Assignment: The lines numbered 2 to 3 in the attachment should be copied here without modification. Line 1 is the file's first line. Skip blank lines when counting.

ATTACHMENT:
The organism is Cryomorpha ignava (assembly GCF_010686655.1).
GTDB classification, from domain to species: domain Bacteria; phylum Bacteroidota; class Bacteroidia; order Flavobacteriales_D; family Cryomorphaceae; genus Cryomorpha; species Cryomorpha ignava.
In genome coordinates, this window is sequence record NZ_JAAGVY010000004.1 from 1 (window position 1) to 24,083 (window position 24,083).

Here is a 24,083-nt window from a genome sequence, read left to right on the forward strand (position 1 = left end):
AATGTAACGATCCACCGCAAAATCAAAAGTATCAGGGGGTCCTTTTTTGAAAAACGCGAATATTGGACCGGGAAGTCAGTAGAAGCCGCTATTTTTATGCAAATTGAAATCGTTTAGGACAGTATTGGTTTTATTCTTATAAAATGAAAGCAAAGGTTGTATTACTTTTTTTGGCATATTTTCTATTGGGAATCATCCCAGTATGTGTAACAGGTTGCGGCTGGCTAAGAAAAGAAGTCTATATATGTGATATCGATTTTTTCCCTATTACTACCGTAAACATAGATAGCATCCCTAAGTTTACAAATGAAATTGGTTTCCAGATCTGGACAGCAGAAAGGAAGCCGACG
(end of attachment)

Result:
GTDB classification, from domain to species: domain Bacteria; phylum Bacteroidota; class Bacteroidia; order Flavobacteriales_D; family Cryomorphaceae; genus Cryomorpha; species Cryomorpha ignava.
In genome coordinates, this window is sequence record NZ_JAAGVY010000004.1 from 1 (window position 1) to 24,083 (window position 24,083).